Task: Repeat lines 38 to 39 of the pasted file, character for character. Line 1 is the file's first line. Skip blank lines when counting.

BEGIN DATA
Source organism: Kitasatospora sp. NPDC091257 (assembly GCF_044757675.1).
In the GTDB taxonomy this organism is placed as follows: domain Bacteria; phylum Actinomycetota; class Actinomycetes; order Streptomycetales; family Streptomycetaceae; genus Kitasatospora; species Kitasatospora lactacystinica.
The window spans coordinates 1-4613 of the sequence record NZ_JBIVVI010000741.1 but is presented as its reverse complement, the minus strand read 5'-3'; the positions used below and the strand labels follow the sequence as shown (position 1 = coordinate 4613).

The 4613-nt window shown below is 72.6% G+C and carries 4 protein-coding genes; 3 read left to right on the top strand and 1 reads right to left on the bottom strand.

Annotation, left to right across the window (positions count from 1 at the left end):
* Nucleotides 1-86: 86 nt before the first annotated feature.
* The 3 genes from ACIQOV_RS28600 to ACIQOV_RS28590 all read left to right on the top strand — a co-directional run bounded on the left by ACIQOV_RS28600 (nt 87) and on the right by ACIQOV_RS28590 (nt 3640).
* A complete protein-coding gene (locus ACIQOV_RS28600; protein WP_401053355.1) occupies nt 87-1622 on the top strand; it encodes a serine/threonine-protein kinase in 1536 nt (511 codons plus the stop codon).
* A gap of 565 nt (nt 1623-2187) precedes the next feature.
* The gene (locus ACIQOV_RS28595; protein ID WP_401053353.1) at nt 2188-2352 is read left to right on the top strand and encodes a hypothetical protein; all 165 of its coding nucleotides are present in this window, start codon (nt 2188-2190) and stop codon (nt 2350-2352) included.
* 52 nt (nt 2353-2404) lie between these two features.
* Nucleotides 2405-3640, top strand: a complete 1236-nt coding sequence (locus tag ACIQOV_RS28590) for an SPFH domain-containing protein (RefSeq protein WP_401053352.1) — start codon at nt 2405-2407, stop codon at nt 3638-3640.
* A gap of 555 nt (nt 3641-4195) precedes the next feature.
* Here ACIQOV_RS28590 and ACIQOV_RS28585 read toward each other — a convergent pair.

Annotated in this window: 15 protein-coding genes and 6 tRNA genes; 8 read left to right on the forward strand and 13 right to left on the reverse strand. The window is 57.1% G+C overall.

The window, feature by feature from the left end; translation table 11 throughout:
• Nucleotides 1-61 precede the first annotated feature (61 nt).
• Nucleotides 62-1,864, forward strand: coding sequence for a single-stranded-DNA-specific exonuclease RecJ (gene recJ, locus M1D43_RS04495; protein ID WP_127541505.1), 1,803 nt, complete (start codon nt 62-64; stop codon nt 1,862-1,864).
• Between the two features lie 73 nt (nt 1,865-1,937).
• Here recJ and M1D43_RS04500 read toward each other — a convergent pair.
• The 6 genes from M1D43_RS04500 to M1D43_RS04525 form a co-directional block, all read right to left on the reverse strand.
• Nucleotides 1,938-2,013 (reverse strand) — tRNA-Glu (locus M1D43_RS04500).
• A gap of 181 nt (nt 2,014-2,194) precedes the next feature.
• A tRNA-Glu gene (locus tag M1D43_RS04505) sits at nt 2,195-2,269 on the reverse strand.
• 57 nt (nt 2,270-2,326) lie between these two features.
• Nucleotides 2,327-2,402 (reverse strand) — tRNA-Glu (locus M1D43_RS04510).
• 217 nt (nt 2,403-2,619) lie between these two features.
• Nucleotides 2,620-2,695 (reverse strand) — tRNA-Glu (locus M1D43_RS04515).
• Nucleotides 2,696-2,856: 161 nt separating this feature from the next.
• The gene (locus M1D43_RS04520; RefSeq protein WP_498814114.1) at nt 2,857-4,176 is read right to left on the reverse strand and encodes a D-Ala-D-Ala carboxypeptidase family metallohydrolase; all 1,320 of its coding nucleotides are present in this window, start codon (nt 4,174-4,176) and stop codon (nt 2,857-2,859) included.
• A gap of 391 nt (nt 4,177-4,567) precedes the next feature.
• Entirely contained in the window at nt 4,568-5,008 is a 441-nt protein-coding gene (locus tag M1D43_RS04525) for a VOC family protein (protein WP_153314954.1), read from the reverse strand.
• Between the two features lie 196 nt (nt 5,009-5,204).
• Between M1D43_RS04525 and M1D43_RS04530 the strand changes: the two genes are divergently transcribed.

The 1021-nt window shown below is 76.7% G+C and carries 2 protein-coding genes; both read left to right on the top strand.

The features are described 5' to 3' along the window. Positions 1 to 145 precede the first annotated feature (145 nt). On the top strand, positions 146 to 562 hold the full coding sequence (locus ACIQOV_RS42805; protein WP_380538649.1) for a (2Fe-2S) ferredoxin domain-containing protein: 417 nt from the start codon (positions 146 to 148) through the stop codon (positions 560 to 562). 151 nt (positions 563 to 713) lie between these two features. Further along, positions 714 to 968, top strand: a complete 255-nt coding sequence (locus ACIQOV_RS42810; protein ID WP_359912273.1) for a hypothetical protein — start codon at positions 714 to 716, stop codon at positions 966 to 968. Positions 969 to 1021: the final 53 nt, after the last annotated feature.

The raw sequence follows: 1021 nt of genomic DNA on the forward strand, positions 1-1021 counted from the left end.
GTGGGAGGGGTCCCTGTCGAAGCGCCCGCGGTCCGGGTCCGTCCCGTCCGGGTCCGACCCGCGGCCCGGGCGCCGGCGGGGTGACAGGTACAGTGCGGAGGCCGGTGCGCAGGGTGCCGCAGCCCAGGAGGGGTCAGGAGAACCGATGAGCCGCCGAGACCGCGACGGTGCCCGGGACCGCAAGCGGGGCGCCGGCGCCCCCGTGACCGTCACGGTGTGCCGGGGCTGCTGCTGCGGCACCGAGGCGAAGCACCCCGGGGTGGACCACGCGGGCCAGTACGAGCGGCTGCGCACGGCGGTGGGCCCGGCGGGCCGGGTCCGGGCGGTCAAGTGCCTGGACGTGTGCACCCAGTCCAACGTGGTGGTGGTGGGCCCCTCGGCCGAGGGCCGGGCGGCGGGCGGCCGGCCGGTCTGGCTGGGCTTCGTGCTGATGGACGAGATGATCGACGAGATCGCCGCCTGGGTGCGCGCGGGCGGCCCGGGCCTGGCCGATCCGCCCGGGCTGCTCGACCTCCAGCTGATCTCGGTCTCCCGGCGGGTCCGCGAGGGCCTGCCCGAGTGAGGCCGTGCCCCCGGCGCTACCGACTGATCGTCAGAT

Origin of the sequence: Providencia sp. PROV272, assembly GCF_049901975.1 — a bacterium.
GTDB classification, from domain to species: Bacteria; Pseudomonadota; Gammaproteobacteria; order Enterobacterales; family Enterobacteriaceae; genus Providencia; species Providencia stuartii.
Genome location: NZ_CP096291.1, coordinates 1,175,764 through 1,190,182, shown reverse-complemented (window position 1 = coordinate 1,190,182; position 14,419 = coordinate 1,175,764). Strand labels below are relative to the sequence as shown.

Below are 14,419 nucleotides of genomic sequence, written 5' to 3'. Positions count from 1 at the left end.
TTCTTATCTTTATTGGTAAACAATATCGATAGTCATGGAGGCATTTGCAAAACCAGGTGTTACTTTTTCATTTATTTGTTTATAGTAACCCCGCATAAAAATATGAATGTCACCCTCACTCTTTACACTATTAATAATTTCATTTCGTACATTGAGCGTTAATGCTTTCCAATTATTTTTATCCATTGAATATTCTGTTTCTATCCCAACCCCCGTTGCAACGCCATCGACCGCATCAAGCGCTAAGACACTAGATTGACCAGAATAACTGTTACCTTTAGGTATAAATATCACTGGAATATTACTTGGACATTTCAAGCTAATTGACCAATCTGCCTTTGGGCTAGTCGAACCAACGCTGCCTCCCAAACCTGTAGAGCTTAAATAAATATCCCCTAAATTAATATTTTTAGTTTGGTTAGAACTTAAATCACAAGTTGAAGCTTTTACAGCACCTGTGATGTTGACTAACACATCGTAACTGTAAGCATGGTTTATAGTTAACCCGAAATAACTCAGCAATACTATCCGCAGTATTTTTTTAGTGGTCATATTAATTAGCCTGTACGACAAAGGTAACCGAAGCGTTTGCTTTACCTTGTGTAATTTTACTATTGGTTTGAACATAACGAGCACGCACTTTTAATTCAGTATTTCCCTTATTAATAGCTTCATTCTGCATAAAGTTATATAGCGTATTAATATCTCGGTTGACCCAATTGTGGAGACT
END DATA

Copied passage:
GTGGGAGGGGTCCCTGTCGAAGCGCCCGCGGTCCGGGTCCGTCCCGTCCGGGTCCGACCCGCGGCCCGGGCGCCGGCGGGGTGACAGGTACAGTGCGGAGGCCGGTGCGCAGGGTGCCGCAGCCCAGGAGGGGTCAGGAGAACCGATGAGCCGCCGAGACCGCGACGGTGCCCGGGACCGCAAGCGGGGCGCCGGCGCCCCCGTGACCGTCACGGTGTGCCGGGGCTGCTGCTGCGGCACCGAGGCGAAGCACCCCGGGGTGGACCACGCGGGCCAGTACGAGCGGCTGCGCACGGCGGTGGGCCCGGCGGGCCGGGTCCGGGCGGTCAAGTGCCTGGACGTGTGCACCCAGTCCAACGTGGTGGTGGTGGGCCCCTCGGCCGAGGGCCGGGCGGCGGGCGGCCGGCCGGTCTGGCTGGGCTTCGTGCTGATGGACGAGATGATCGACGAGATCGCCGCCTGGGTGCGCGCGGGCGGCCCGGGCCTGGCCGATCCGCCCGGGCTGCTCGACCTCCAGCTGATCTCGGTCTCCCGGCGGGTCCGCGAGGGCCTGCCCGAGTGAGGCCGTGCCCCCGGCGCTACCGACTGATCGTCAGAT

Origin of the sequence: Providencia sp. PROV272, assembly GCF_049901975.1 — a bacterium.